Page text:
Daily Archives: April 22, 2007

Eden by Donna Ong

‘Eden’, a fake garden?

Eden by Donna Ong

Placed conspicuously near the busy crossroad of Stamford Road and North Bridge Road, the commissioned work by Donna Ong for the Singapore Arts Festival turns more than heads, improvising brooms, paint brushes, toilet brushes, hair clips, plastic ware in the latest make-believe-world work “Eden”. Improvisation has always been Donna’s obsession and methodology, last seen at the four works in the Singapore Biennale 2006. It is encouraging to see commissions of this grand nature (sic), bearing continuity and interest.

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The strength of the work seems to lie in turning everyday objects, in a surrealist/Dada fashion into a completely unexpected idealised garden, where our imaginations do the filling in like a child playing make-believe. Yet there’s something disturbing about the work, like Guillermo Del Toro’s PAN’S LABYRINTH, where the lead character finds herself shot but finding her ‘imaginary’ underground kingdom, while the viewer possibly reads the ending the other way and weeps as the girl lay dead. Similarly, we question what we see, nothing more than toilet brushes masquerading as tulips. I’m reminded of the fairy tale Cinderella, where objects are transformed magically; the reality hits the viewer when another person steps onto the platform. It may be interesting to consider the work by comparing it to Singapore’s tourism tagline, Singapore the garden city. Is Singapore the metropolised ‘Eden‘ or a fake garden? How many Singaporeans actually have green fingers, and keep plants larger than $2 cactus? While these rhetorical questions linger, I am certain the work will be enjoyed by many in this busy area, especially those who have no time to stop and smell the flowers to appreciate art.

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Delusion by Miguel Chew

Splatter in Space

Delusion by Miguel Chew

Those who have seen the work may agree with me, it resembles a splatter of paint in space, in the traditions of Roy Lichtenstein “Brushstrokes” seen at Millenia Walk Singapore. It seems to shout “pop art”, unlike the artists’ earlier subtle prints or paintings on fabric over a lit frame or stretcher. This splatter blinks on both sides, any brighter will resemble the strobe that will cause epilepsy. The workmanship is appalling – the ‘front’ and ‘back’ are slightly misaligned and the spray paint is spotchy on certain parts – compared to the industrialised production methods of the Minimalists. The imperfections however, revealed the complexity of bending aluminium to a desired odd shape, riveting the pieces together in gravity defying positions.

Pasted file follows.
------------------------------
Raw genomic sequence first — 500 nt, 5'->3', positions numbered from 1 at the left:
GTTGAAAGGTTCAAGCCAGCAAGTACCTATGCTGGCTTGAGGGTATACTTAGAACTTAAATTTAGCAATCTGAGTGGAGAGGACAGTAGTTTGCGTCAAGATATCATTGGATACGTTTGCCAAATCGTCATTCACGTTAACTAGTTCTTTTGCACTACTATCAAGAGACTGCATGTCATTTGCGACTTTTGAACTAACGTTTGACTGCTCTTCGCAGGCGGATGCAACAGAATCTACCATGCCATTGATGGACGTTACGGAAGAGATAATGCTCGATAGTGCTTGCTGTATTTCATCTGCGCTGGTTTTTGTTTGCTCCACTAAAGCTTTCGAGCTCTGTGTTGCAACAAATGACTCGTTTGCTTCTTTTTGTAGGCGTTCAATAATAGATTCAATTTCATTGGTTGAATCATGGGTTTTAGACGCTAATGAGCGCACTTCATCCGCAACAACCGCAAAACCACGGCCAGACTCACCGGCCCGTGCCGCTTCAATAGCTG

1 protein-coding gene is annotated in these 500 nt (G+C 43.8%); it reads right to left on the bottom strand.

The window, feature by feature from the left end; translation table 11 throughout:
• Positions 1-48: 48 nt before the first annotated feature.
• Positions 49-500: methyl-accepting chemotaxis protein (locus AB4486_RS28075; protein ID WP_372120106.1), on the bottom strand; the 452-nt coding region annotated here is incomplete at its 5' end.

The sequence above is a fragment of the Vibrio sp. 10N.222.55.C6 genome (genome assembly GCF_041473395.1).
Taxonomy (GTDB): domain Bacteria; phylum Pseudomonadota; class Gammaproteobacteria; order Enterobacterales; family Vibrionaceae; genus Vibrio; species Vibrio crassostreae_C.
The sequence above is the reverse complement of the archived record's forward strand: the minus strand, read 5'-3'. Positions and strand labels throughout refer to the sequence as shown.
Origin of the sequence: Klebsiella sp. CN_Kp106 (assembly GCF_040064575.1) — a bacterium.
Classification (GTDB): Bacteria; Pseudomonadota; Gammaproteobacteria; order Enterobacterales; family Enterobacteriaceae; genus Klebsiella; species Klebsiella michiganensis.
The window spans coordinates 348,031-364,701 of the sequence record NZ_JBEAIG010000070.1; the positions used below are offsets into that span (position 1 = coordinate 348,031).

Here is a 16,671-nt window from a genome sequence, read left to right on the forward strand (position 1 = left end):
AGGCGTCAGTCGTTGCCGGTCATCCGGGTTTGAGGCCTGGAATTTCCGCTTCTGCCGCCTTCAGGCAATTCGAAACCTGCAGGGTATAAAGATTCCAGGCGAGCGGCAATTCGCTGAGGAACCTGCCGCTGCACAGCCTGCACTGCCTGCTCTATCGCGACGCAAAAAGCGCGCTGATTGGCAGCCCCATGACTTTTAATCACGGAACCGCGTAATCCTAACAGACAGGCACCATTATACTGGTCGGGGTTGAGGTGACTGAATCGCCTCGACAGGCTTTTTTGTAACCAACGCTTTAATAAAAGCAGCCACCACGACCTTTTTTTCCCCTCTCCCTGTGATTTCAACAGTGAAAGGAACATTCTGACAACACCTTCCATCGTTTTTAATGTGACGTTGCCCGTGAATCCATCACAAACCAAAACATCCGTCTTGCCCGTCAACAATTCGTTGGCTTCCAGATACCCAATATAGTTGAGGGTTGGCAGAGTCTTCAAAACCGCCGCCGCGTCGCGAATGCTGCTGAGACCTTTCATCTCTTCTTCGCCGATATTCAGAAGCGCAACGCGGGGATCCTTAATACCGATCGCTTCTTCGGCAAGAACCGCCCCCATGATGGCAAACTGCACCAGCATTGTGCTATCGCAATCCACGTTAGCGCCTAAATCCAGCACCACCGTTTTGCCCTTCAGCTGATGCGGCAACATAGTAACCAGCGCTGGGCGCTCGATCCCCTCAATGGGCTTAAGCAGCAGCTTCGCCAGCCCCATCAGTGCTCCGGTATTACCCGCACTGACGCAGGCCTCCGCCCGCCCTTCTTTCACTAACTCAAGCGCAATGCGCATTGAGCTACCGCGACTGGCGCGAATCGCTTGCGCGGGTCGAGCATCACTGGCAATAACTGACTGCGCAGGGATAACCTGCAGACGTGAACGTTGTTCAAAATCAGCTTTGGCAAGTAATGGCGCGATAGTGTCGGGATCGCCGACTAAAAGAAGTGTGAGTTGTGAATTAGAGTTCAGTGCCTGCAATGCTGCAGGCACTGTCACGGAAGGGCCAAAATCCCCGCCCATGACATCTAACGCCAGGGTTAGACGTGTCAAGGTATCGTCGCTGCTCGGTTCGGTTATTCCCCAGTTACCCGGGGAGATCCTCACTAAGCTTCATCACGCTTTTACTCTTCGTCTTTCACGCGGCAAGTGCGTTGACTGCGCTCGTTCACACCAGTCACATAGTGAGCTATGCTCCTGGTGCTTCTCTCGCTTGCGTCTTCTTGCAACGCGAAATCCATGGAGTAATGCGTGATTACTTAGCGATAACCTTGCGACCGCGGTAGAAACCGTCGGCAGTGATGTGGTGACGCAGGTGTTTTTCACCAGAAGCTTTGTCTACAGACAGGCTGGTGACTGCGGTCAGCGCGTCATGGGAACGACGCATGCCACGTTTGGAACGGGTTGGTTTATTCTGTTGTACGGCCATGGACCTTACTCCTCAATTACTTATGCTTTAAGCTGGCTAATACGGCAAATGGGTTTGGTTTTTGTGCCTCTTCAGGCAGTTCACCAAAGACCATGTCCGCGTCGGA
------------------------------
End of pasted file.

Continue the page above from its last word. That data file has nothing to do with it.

In the context of the National Museum, we are indulged to believe that the work alludes to some form of national identity, the political comment made by former Indonesian president B. J. Habibie, referring to  Singapore as  a red dot.  This dot, is now a splatter, a more creative expression than a mere ‘dot’.

I suspect the work is better represented at night, perhaps on the facade of the building where the ‘blink’ would do the work more justice, against the flowing traffic and imposing colonial architecture. Indoors, it is dwarfed by the tall hemispherical dome, and not allowing the visitor to have any critical distance to consider the juxtaposition of the two.   Eager visitors by day pass the sculpture (not installation, stressed the artist) unaffected. Perhaps the work is a double edge sword, with its meaning fixated on “a false belief or opinion: delusions of grandeur”, a pun gone wrong. In this case, the artist has stabbed his own foot, and splattered more than just blood.  Nonetheless, the work read in this context, the statement is a daring one, challenging the museum (as many contested the need for the overtly lavish opening party last December) in a pop-art-ish way that Warhol would have been proud.

3.0 of 10 stars

National Museum of Singapore